It's a boy's own adventure, bred into a William Golding novel, within the genre trappings of post-apocalyptic nightmare, but as relayed to an outsider artist by an alien race. The levels of unfiltered creativity on display by Umezu in this work are simply astonishing, every ten pages featuring an even more extreme WTF moment than the last.

And it was all serialized in a Japanese kid's anthology in the mid-seventies!

Originally reprinted over a decade ago as 11 paperbacks, there will be three of those volumes to each single volume of the perfect edition hardcover. It's going to be glorious. And this really is the type of thing to support if anyone wants more Umezu (which I most certainly do) or esoteric/off-the-beaten path manga licensed to North America.
Yeah, I'm looking forward to these as well. I still have my original paperbacks, but maybe I should stick them on ebay while I can get something for them. It is a crazy series. Always hoped there would be an animated adaptation, but maybe it was just too crazy.

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colinr0380
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Re: Anime

#311 Post by colinr0380 » Thu Jul 18, 2019 5:27 pm


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Boosmahn
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Re: Anime

#312 Post by Boosmahn » Sun Sep 01, 2019 8:41 pm

Junji Ito's horror manga Uzumaki is getting a 4-part anime adaptation by Production I.G and Adult Swim. It is set to be directed by Hiroshi Nagahama (Flowers of Evil!) and Colin Stetson.

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colinr0380
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Re: Anime

#313 Post by colinr0380 » Mon Sep 02, 2019 4:07 am

Boosmahn wrote:
Sun Sep 01, 2019 8:41 pm
Junji Ito's horror manga Uzumaki is getting a 4-part anime adaptation by Production I.G and Adult Swim. It is set to be directed by Hiroshi Nagahama (Flowers of Evil!) and Colin Stetson.
Here's the teaser with Stetson's music. I'm afraid Hereditary (which he also scored) is still in my to watch pile, but I also note he is also involved in scoring the upcoming H.P. Lovecraft adaptation, The Color Out Of Space, so he's very busy in the horror field! What is Flowers of Evil like Boosmahn?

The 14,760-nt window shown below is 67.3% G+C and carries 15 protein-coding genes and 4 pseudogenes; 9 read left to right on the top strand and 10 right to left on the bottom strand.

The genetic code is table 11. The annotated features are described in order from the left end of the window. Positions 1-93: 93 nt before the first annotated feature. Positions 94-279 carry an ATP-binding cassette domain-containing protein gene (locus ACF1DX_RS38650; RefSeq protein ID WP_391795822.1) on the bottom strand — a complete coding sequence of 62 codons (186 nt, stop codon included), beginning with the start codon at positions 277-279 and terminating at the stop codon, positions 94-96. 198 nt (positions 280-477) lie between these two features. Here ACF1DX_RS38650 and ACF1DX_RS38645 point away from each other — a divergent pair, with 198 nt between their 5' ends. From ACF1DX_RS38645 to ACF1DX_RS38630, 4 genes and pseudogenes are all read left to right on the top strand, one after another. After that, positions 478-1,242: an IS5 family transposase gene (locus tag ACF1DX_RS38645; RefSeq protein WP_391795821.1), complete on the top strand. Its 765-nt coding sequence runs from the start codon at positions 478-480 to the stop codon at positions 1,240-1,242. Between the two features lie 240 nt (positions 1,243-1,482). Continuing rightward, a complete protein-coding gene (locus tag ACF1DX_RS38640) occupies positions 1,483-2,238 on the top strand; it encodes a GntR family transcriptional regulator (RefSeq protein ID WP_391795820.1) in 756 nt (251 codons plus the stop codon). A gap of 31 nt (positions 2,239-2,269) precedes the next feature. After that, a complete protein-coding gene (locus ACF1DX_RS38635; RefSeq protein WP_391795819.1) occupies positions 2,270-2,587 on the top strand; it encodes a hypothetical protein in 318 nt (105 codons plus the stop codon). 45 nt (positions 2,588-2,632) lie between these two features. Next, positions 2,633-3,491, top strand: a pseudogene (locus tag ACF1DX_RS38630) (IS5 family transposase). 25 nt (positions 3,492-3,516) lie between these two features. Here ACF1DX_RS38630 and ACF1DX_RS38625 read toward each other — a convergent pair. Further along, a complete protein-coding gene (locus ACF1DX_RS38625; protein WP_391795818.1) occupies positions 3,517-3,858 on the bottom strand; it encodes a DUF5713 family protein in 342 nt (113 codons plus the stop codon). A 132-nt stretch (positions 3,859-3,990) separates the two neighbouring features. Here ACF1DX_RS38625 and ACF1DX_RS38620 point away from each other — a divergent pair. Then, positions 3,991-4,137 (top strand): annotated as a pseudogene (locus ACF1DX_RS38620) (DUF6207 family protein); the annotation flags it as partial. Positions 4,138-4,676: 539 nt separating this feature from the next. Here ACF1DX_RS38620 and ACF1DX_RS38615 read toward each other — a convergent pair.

This will join the anime adaptations of Gyo and the recent mixed received series the Junji Ito Collection which apparently stiffly animated a number of his short tales. Hopefully it will be a bit more successful than those.

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Boosmahn
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Re: Anime

#314 Post by Boosmahn » Mon Sep 02, 2019 1:22 pm

colinr0380 wrote:
Mon Sep 02, 2019 4:07 am
What is Flowers of Evil like Boosmahn?
Flowers of Evil is a disturbing, poignant series, and maybe the most un-anime-like anime there is. If there's one person who can nail quiet and unsettling tones, it's Nagahama.

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Adam X
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Re: Anime

#315 Post by Adam X » Tue Sep 03, 2019 3:41 am

Flowers of Evil is finally nearing the top of my kevyip; I'll say something about it when it gets there but that's not quite yet.
In the meantime, hear's the write up that got me interested in the series in the first place.

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jazzo
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Re: Anime

#316 Post by jazzo » Wed Sep 04, 2019 10:54 am

Satoshi Kon's Millennium Actress will be released by Shout/GKIDS on November 19, leaving, I believe, only Paranoia Agent, as his only work unavailable in a region-1 (or free) friendly Blu-ray release. I can only assume that they'll get to that eventually. Tokyo Godfathers is available in a lovely region free release from Umbrella.
Last edited by jazzo on Wed Sep 04, 2019 3:37 pm, edited 1 time in total.

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The Fanciful Norwegian
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Re: Anime

#317 Post by The Fanciful Norwegian » Wed Sep 04, 2019 1:26 pm

My understanding is that the existing Blu-ray editions of Paranoia Agent (Japan, France, Germany) are upscaled from SD. A true HD version may not actually be possible given its age and TV origins, but seeing how the R1 DVD set is long OOP and goes for ludicrous prices on the secondary market, an upscaled BD release would still be far preferable to the status quo.